Hypertension is the medical definition for the increased pressure that can occur inside the walls of arteries. As the heart contracts to deliver oxygen and nutrients to your body, it must force blood to move through the arteries of your body. This force applied is what is known as blood pressure. Blood pressure is measured in millimeters of mercury (mm Hg) and consists of two different measurements to make up a single blood pressure reading. The systolic number, or the “top number” as it is commonly known, is the measurement in mm Hg for the pressure applied to the walls of the arteries when the heart contracts. The diastolic reading, or “bottom number”, is the pressure measured in mm Hg after every contraction, or when the heart is relaxed. A blood pressure of 120/80 mm Hg has been long considered the ideal for most adults. Any blood pressure reading found to be within a higher range and within 140 and 160 mm Hg systolic or 90 to 100 mm Hg diastolic are considered to be within the 'Stage 1 Hypertension' range. Stage 2 Hypertension is any blood pressure reading found to be higher than 161 mm Hg systolic or higher than 101 mm Hg diastolic.
Since most adults do not share similar medical histories, and some adults are not as healthy as others, this number is often altered by doctors to meet the health goals of individual patients. Despite no prior medical problems, blood pressure readings are extremely important. A variation from normal blood pressure readings can indicate the presence of an underlying health problem and they can also provide clues to patients and doctors of future health issues that may arise if not treated properly.
While some people who are found to be hypertensive for no apparent reason other than aging, known as preliminary hypertension, other individuals find that their hypertension stems from other medical conditions. This kind of hypertension is referred to as secondary hypertension. Higher blood pressure readings than primary hypertension are characteristic of secondary. This increase in severity requires that the individual do as much as they possibly can to keep their blood pressure readings within an acceptable range. Those who are at higher risk of having hypertension are older adults. With age, the arteries in our bodies stiffen and harden. This loss in arterial elasticity results in a higher pressure on the walls of the arteries as blood is being pumped through. Overweight individuals may also find that they have developed hypertension. Due to the addition of fat tissues to the body (which require extra blood in order to sustain them) the heart must contract harder than an individual with a normal body weight. This increased force out of the heart transmits itself on the walls of the arteries supplying blood.
Another very common reason for higher than normal blood pressure readings is a high sodium diet. Most individual's would not willingly adopt such a diet, but sodium is added to many of the foods we eat to make them last longer. We find these foods to have long shelf lives in pantries or freezers and are commonly served in many fast food chains. In the body, sodium prevents us from getting rid of excess fluid during urination. Since this excess fluid is stored within our vascular system, the additional volume increases the pressure within the arteries. The various sources of hypertension are not limited to only these causes. Others causes include kidney disease, tobacco abuse, hormonal imbalances and medications that are over the counter, prescribed, or illegal.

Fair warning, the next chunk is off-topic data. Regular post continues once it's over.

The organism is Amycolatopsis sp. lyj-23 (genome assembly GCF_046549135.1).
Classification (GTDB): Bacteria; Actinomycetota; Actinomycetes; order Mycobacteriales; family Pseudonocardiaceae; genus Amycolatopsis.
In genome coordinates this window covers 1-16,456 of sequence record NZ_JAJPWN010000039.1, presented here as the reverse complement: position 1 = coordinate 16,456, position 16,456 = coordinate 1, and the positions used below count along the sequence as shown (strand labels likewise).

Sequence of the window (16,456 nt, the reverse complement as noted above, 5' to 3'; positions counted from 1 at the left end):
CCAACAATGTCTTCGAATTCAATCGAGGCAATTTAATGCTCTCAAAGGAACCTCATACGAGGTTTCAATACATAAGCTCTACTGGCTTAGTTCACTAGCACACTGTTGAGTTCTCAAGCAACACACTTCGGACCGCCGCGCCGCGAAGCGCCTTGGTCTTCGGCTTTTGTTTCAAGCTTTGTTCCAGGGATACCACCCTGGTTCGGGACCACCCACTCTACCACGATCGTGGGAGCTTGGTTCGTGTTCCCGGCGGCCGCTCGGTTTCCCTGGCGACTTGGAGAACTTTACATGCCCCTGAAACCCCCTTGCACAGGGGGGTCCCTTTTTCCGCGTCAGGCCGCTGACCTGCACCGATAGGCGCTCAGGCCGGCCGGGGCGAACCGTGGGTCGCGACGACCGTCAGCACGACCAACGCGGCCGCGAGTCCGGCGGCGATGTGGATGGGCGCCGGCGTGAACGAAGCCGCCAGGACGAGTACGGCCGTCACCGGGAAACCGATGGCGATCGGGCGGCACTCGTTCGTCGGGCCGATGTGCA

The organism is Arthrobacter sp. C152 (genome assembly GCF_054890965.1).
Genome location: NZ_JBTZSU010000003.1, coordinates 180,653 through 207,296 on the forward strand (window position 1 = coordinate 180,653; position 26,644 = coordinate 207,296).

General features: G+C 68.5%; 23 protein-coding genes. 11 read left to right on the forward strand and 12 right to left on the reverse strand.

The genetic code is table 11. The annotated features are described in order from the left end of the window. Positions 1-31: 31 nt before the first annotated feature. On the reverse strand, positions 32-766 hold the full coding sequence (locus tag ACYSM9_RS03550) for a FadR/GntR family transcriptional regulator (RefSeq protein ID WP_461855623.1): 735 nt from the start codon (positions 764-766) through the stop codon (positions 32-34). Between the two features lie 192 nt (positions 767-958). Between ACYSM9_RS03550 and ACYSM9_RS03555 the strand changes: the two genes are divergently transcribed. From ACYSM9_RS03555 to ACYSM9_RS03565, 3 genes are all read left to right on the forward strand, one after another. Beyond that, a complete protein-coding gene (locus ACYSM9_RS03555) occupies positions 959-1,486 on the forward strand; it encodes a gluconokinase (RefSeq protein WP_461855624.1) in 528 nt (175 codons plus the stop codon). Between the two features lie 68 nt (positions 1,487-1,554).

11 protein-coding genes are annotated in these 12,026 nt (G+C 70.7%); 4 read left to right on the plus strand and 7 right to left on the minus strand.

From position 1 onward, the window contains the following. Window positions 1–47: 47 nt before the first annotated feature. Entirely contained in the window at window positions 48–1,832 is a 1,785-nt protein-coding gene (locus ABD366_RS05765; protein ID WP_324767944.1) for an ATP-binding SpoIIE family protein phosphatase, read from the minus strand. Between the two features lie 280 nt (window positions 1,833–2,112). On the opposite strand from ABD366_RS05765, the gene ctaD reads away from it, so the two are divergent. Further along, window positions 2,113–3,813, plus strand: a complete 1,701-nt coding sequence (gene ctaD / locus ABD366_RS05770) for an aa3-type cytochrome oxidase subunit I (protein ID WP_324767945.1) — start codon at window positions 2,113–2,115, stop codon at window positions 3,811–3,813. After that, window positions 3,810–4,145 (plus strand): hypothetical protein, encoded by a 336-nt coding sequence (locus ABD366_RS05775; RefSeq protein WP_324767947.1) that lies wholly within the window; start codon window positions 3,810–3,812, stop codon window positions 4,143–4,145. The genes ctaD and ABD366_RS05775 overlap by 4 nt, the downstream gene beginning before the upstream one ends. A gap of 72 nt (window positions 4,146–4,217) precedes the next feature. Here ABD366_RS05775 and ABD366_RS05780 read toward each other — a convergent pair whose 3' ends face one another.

If hypertension goes unnoticed, like it commonly does, it can lead to life threatening conditions. The moving force of blood in the circulatory system starts with the heart. If the arterial conditions become too hard for the heart to pump blood with ease, the heart compensates the situation be growing larger. This enlargement weakens the heart over time and limits the amount of blood that goes out to the body every time the heart beats. This enlargement is known as congestive heart failure and it is not reversible. The elastic property of arteries combined with increased arterial pressures can also provide the ideal situation for the formation of an aneurysm. Aneurysms are bubble like structures that protrude out from the walls of arteries. Their lining is not as thick as the artery from which is stems so they may rupture easily leading to large amounts of blood loss and possibly death. The largest potential threat behind hypertension comes in the form of a stroke or a heart attack. The presence of hypertension and atherosclerosis decreases the amount vasodilators that our bodies can use to not only relieve arterial wall pressure but get more blood moving with less resistance. If blood supply halts to any part of the heart due to interference, we call this a heart attack. Hypertension can also catalyze the thickening of arteries from the accumulation of blood debris like fat. When this material breaks off, which can be facilitated with increased pressures, it can block the blood supply to a cerebral artery as in the case of a stroke.
Despite the grave ramifications of high blood pressure, hypertension can be treated quite easily and effectively. There are several classes of drugs aimed at blocking hypertension precursors within the body while others relieve the internal stress that takes place. Regular exercise, losing weight, smoking cessation, and diet modifications paired with prescribed medications can greatly alter the prognosis for anyone diagnosed with hypertension.